Helly Hansen visits Fri Flyt High Camp

Skiing, Norway
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Our good friends at Bre og Fjell delivers the guiding services for the annual Fri Flyt High Camp at Turtagrø in Hurrungane. We went up to visit the event which draws about 500 people every year in spectacular surroundings in the area that many considers the birthplace of mountaineering in Norway.

Personally I’ve been in the area a couple of times before and therefore done most of the usual classics that are part of the camp. Therefore we decided to do the touring by ourselves, but with input from the Bre og Fjell guides.

There are several projects that we wanted to take a closer look at. Thinking that the snow would be stable and with some soft snow on top it was time to “tag off” some couloirs. First priority was to do the “Nordøstrenna at Soleibotntind”. A fairly serious couloir described in the book/ leaflet “Skifører for Hurrungane” made by Tor Olav Naalslund and Jørgen Aamodt. If you want to do some steep skiing in the area, pick this up. Anyway, the couloir is said to average at around 50 degrees, and really needs perfect conditions.

After talking to the Bre og Fjell guides we judged that we instead should look for couloirs facing south. The specific one we had set our eyes would probably be covered in ice. Therefore we chose to do an easier one instead, “Sørrenna at Soleibotntind”. Facing south meant better conditions, and here the gradient was at the more pleasant 40 degrees.

On Saturday we woke up to rain and heavy fog. Things didn’t look very tempting, but after a slow morning at Turtagrø and skinning into the valley the sun came out and everything looked better. The hike up was fairly easy, but due to an uncertainty regarding how much the sun had affected the snow we still decided to use crampons and ice axe. Crampons felt good, but it turned out to be no need for the axe. Topping out on the ridge was a cool experience with a beautiful overview and look at Dyrhaugsryggen.

Back down the skiing was fairly easy. Not so steep, but some heavy snow on the upper parts which sometimes was a bit tricky. But after a fairly easy ski back down and out it was time to enjoy “the tick” and have a few cold ones back at Turtagrø.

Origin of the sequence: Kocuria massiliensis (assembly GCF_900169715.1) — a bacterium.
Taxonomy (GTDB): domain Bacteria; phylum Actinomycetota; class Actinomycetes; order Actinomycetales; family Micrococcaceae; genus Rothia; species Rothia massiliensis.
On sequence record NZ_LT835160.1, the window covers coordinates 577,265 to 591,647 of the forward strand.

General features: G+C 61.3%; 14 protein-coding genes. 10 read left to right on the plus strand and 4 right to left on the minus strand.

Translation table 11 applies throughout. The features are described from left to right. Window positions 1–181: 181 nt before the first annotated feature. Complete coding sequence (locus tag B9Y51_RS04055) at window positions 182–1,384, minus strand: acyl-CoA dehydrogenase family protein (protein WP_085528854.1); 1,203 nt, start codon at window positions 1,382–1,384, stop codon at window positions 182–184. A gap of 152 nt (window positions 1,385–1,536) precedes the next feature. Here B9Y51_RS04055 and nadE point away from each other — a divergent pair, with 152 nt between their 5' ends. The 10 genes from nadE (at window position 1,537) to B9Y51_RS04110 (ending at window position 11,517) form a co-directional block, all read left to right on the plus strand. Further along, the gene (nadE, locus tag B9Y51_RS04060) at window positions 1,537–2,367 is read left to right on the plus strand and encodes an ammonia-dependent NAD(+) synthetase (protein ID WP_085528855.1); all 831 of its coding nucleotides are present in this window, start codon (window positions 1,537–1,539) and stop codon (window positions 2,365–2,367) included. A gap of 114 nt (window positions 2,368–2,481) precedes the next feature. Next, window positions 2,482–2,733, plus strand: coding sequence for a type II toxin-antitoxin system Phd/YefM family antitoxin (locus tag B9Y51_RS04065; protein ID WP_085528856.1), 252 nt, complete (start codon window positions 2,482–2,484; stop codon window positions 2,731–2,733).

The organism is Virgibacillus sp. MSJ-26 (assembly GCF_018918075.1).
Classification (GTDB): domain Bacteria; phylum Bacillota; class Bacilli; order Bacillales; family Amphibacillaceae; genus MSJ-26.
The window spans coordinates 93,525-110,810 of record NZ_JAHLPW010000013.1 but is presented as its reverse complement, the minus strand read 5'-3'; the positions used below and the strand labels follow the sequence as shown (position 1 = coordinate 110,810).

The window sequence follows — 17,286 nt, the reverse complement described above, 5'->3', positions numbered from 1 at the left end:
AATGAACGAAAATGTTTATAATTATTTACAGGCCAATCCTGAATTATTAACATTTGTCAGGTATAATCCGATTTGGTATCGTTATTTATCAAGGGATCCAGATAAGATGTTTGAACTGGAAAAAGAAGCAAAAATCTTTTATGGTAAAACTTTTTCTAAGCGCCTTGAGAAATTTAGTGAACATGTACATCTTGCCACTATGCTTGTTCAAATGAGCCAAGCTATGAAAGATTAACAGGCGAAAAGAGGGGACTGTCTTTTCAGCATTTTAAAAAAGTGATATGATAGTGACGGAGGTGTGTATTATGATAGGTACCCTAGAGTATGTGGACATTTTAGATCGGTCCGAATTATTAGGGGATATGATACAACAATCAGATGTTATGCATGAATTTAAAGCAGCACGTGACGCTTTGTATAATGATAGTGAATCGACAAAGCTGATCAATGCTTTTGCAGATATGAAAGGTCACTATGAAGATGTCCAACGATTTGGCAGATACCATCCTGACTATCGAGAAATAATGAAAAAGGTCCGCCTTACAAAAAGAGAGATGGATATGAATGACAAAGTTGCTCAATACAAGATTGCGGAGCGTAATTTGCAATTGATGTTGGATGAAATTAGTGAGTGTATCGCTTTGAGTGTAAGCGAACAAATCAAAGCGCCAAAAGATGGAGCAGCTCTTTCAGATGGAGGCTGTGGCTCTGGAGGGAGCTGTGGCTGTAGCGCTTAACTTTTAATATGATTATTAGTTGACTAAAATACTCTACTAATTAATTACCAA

Sunday came with more or less the same weather, beautiful blue sky. Only drawback was that it was fairly windy. This day we wanted to do another south-facing couloir and we chose the Sørrenna at Austabotntind. The plan was to walk up the ridge and ski down the couloir. Unfortunately, too much happened in the morning so due to a late start we didn’t reach the top and therefore had to ski the same way down along the ridge.

Hope to be back soon and maybe give the Nordøstrenna at Soleibotntind a second go.

This being a HH blog I feel the need to provide you with some information on the choice of gear for the tours:

- We used various HHDry and HHOne products as baselayer. Worked beautifully the whole time and kept me dry which priority number one for a tour like this. Personally I like to wear the HHOne tops when it’s warm enough not to use an insulation layer. Then you get the layer above the Lifa that makes it all feal dryer.
- On the legs I used the Odin Mountain Pant. It’s a light hardshell pant which works in more or less all conditions. It was tempting to use softshell pants, but because I didn’t know if I had to rest much on my knees on my way up the couloir I chose the more versatile hardshell.
- On my upper body I wore the new Odin Guiding Light Jacket (available from our online store soon) Our guides asked us for a really light, simple and durable jacket. This was our answer and it has soon become one of my favorites when doing touring in the spring.
- As always, I found room for the Odin Isolator in my backpack. A faithful and light friend that works beautifully when you want to take a short break.

Published May 11

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